For some insight on his projected role this season, Napier was previously a member of the Blazers in 2017-18 with Vanterpool and was often used as a third guard alongside Lillard and McCollum. (Our own Jack Borman dissected what Napier’s role could be this year with the Wolves.) Minnesota will have to be creative in the 2019-20 season in terms of point guard minutes and one radical option could be Andrew Wiggins.

The Timberwolves have spoke often of playing “position-less basketball” and head coach Ryan Saunders has talked about building off of Andrew Wiggins’ play towards the end of last season when used as an initiator. Minnesota could use Wiggins in a similar role to McCollum’s usage in Portland while Vanterpool served as his assistant coach.

During the first half of last season, Wiggins averaged just 6.6 drives per game, far too low for an athletic player who excels at finishing around the rim. However Ryan Saunders experimented with “Point Wiggins” late in the year, increasing his drives per game to 9.2, utilizing him in a similar fashion as McCollum in Portland. Perhaps Vanterpool can work with Wiggins to build upon his play towards the end of last season and go all-in on the idea of Wiggins as the primary initiator.

In terms of the point guard minutes available, Minnesota could utilize the rotation of Teague and Wiggins in a similar fashion to Lillard and McCollum with Wiggins starting at shooting guard and then playing a few minutes as the backup point guard. During these stretches, Minnesota could run the pick-and-roll with Wiggins and KAT early in the shot clock while their surplus of wings stretch the floor. This play-style would emphasize their two franchise building blocks while also allowing players such as Robert Covington, Josh Okogie, and Jarrett Culver to make quick off-ball cuts to the rim or outside to spot up for 3-point attempts.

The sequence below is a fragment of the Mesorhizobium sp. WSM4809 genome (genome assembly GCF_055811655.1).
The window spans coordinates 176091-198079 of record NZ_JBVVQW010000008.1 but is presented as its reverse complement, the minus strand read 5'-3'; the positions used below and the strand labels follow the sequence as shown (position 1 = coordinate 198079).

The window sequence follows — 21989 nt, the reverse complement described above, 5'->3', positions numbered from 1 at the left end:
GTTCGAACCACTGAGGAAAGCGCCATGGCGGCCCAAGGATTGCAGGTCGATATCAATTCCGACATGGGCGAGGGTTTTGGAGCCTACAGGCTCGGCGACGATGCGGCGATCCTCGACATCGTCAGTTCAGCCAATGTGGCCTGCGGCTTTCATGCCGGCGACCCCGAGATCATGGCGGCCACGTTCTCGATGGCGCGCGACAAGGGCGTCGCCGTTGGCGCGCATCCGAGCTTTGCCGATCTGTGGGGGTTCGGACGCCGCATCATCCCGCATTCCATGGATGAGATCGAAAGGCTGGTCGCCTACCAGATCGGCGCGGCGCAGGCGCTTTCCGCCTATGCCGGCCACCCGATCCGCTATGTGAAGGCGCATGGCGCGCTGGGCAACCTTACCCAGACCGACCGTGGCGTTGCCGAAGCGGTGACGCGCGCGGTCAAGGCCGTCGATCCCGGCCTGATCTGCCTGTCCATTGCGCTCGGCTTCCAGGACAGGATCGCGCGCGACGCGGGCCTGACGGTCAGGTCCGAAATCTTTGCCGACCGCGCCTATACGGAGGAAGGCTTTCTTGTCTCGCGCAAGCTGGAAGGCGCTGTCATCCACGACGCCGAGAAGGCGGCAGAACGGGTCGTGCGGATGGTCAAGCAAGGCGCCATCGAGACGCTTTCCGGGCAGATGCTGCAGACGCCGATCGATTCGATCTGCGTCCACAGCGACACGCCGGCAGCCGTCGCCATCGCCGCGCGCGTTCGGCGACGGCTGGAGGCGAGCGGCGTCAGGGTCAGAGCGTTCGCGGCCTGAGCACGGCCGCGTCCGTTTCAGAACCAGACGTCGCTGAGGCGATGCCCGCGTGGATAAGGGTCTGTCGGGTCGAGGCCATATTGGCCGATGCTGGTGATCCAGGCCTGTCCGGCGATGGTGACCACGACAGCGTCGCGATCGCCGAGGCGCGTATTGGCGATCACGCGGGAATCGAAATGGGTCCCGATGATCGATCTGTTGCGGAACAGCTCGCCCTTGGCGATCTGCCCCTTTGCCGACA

Creating a unique lineup with Andrew Wiggins as the primary ball-handler also creates an opportunity for a switch-heavy defense unlike anything Timberwolves fans have ever seen.

Contrary to popular belief, Wiggins has shown growth on the defensive end, leading the team in individual defensive win shares two seasons ago and finished second on the roster this past season. Now, the team could roll out a lineup of Wiggins, Okogie, Culver, Covington, and Karl-Anthony Towns. This lineup would be a nightmare for opponents with the length, athleticism, and switching ability of each player.

The Timberwolves do not lack athletic wings who can attack the ball handler and close out quickly, and should be able to run a scheme similar to the defense employed by Vanterpool during his time in Portland. Minnesota has a long way to go before being even a league-average defense but maximizing David Vanterpool’s defensive system could be a crucial first step.

The idea of “Point Wiggins” may sound crazy, but this type of radical thinking is what Timberwolves’ fans should expect with the new regime.

Next. What will Shabazz Napier's role be this season?. dark

Gersson Rosas is going to “question the norm” this season and giving Andrew Wiggins an opportunity as the primary initiator surrounded by a lineup of explosive wing players would do exactly that.